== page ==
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February 03, 2009



Let’s set aside the question of Kelso's health care plan and look at how we got
into this mess in the first place... The politicians and people of California created it by foolishly thinking that they could punish crime away -- without giving any consideration to the ultimate cost and impossibility of such a plan.

With rehabilitation almost nonexistent – the public and politicians never
wanted to pay for that – recidivism remains at more than 66 percent. Two
out of every three people released from California prisons go back – the
highest rate in the nation. Politicians and the public thought they could
scrimp on health care, drug treatment, rehabilitation, education –
anything that might benefit the lives of inmates once they were released
because, well, they’re inmates and they deserve only the worst. Only 7
percent of inmates receive alcohol treatment, although 42 percent have a
high need for it. And only 2.5 percent of inmates who have a serious need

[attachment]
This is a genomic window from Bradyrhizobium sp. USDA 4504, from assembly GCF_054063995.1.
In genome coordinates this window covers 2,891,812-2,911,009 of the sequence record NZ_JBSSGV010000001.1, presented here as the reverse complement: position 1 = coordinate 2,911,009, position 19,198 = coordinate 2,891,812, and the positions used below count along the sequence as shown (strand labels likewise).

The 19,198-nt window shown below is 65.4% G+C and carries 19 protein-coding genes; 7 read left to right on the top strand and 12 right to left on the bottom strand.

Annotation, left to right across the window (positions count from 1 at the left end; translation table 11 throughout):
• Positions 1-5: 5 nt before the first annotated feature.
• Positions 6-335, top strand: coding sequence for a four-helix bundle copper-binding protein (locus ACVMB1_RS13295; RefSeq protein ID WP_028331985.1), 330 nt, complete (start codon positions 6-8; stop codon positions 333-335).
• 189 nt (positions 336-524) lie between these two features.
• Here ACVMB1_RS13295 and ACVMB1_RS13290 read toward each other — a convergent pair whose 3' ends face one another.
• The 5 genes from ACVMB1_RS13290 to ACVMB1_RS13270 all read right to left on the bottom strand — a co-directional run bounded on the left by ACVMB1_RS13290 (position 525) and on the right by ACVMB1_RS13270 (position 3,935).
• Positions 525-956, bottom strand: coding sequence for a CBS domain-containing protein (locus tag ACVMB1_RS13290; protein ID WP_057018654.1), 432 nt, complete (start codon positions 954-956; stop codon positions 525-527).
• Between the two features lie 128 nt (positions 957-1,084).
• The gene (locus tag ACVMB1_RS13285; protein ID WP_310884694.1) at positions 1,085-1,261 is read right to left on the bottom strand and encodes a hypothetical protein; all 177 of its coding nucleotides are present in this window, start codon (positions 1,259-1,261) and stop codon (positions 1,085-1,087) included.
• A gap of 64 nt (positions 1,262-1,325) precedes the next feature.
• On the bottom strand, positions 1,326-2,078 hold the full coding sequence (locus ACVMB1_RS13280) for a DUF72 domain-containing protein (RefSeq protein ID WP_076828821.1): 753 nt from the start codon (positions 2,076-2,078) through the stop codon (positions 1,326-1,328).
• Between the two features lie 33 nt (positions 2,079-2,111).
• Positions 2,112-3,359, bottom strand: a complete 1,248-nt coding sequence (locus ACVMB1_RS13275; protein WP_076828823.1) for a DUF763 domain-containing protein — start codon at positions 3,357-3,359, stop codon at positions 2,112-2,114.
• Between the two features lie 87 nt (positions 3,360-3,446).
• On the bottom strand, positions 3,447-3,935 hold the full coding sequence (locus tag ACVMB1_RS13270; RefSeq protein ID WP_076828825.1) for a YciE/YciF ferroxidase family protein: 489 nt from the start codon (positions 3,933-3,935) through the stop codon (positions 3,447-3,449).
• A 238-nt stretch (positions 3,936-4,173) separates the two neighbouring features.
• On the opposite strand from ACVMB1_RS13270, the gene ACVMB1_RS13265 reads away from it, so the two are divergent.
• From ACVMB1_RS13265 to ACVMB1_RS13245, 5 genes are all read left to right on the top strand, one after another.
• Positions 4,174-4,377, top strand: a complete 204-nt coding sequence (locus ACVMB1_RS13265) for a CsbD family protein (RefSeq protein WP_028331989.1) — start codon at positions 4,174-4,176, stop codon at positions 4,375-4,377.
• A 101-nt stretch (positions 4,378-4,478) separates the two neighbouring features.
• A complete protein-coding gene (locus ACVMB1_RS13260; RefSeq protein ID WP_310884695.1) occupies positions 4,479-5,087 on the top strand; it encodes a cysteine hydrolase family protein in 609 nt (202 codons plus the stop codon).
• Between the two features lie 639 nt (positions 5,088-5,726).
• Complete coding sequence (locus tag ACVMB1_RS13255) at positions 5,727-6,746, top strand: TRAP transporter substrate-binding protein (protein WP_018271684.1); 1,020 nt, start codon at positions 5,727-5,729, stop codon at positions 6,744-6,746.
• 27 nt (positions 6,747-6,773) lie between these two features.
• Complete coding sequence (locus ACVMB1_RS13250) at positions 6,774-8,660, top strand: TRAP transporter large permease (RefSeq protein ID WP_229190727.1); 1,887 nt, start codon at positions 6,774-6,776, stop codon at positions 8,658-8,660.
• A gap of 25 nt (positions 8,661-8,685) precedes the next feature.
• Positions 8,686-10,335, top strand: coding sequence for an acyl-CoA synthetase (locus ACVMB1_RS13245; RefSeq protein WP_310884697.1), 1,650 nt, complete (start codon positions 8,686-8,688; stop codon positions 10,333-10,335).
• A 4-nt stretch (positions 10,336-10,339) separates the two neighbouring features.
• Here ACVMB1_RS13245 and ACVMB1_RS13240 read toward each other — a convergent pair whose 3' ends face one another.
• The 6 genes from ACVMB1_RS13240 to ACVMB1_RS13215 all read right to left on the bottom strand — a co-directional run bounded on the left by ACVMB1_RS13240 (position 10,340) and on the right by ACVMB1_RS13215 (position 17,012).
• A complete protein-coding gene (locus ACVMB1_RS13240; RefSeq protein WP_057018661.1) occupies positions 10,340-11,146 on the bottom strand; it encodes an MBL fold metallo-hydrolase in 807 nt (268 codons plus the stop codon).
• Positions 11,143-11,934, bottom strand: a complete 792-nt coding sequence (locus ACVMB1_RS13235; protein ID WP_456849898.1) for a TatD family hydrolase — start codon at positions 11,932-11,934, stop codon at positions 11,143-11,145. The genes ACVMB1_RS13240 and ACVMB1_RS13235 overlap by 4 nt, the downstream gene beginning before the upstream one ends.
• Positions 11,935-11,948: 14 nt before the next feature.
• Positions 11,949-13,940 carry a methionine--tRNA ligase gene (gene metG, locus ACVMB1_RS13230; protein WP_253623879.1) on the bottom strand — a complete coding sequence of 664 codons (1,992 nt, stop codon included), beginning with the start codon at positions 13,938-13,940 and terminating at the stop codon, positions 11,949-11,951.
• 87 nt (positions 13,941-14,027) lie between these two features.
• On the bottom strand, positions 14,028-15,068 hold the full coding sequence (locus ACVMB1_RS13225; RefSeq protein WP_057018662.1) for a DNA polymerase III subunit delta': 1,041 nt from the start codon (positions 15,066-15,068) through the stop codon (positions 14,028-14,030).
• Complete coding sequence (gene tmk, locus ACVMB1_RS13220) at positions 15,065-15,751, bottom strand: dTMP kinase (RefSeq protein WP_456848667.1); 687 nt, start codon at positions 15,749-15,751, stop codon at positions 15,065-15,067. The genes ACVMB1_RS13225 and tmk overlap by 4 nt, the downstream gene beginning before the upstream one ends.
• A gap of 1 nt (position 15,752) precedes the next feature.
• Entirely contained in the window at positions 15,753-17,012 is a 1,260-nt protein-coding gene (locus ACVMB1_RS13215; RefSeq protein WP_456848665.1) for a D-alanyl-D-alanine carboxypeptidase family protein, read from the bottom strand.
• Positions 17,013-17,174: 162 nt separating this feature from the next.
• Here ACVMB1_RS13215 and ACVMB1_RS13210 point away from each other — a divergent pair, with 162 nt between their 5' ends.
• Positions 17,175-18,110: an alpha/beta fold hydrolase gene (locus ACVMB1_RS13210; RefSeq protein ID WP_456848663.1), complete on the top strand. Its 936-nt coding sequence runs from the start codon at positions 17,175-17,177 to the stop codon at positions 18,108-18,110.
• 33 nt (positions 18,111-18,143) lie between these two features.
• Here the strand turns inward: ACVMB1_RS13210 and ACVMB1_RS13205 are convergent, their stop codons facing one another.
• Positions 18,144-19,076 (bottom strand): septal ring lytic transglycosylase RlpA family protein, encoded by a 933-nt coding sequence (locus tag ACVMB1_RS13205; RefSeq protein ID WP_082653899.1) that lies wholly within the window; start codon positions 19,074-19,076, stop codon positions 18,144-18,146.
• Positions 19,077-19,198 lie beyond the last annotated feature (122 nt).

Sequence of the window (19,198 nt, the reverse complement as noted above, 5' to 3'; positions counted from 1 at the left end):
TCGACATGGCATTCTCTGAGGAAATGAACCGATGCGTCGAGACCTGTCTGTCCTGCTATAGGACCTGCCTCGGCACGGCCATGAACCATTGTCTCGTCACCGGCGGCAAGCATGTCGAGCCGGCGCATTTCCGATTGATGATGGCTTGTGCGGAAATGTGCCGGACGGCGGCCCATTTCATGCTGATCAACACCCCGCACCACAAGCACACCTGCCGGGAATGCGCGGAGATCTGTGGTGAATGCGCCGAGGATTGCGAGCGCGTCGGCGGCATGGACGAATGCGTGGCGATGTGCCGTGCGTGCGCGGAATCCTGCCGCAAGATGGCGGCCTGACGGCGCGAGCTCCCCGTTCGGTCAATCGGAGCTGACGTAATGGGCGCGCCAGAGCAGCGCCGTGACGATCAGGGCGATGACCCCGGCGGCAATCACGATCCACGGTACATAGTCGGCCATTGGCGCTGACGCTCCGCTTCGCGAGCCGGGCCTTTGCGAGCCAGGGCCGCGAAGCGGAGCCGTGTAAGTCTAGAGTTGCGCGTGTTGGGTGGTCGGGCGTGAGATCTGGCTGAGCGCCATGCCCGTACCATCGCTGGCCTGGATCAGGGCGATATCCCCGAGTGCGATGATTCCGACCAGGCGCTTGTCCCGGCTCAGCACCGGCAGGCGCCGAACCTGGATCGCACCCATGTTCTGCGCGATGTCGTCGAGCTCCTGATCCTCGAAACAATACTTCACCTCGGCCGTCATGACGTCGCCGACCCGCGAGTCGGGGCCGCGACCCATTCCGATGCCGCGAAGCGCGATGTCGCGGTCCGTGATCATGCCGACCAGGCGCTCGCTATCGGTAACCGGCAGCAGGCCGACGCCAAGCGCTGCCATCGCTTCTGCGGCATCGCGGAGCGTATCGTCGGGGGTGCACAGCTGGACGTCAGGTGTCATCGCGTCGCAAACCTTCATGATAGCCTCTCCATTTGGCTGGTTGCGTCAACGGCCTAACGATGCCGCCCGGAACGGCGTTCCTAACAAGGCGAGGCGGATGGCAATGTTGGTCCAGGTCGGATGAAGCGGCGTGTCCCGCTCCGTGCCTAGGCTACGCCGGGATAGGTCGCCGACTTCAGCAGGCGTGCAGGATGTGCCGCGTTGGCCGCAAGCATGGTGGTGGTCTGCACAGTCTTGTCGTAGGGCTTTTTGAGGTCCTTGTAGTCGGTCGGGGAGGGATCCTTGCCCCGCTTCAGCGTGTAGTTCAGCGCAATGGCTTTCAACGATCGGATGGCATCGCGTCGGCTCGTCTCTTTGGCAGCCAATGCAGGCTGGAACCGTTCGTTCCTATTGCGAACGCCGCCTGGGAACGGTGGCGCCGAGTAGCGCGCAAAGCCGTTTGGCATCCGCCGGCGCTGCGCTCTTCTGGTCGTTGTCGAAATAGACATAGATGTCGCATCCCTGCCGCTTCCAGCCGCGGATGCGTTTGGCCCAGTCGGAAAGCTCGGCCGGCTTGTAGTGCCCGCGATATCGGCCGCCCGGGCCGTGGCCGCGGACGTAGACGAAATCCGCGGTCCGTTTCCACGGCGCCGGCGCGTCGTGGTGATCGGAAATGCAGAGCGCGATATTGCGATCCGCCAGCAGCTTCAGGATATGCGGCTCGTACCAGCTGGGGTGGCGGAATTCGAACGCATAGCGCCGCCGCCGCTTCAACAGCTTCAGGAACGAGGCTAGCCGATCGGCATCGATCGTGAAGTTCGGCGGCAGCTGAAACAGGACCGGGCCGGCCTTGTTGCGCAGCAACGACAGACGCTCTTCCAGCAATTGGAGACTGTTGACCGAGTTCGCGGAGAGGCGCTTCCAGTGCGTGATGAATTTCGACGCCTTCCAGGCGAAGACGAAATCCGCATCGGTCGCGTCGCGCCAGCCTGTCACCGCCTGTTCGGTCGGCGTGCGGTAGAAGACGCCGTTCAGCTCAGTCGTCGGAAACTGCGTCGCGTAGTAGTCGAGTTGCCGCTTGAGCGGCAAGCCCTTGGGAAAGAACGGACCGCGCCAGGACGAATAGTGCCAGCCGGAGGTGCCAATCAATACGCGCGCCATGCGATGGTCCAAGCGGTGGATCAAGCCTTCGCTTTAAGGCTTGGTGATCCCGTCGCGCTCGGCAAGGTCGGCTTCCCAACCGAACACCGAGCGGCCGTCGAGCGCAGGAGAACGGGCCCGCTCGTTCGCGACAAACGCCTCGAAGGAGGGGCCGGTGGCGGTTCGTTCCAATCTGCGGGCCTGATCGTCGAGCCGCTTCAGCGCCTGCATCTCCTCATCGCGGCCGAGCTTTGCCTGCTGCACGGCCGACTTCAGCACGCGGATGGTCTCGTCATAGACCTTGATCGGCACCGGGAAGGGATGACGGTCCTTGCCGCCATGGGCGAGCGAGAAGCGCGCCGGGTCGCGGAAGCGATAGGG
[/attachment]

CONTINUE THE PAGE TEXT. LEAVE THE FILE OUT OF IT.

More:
for drug treatment actually get it. And even for those who get treatment
in prison, aftercare programs when they’re on parole are wholly

The fact is that inmates are wards of the state and the people of the
state are responsible for their welfare – all 172,000 of them. The people
of California have volunteered to take care of as many inmates as
possible, and now they're complaining about the cost. Maybe Californians
should have thought of that before they embarked on their prison-building
binge while incarcerating as many people as possible. Since 1977, about
1,000 laws have been passed increasing penalties for all sorts of crimes.
California politicians run for office by touting how they got tough on
crime by increasing prison sentences. And the public eats it up.

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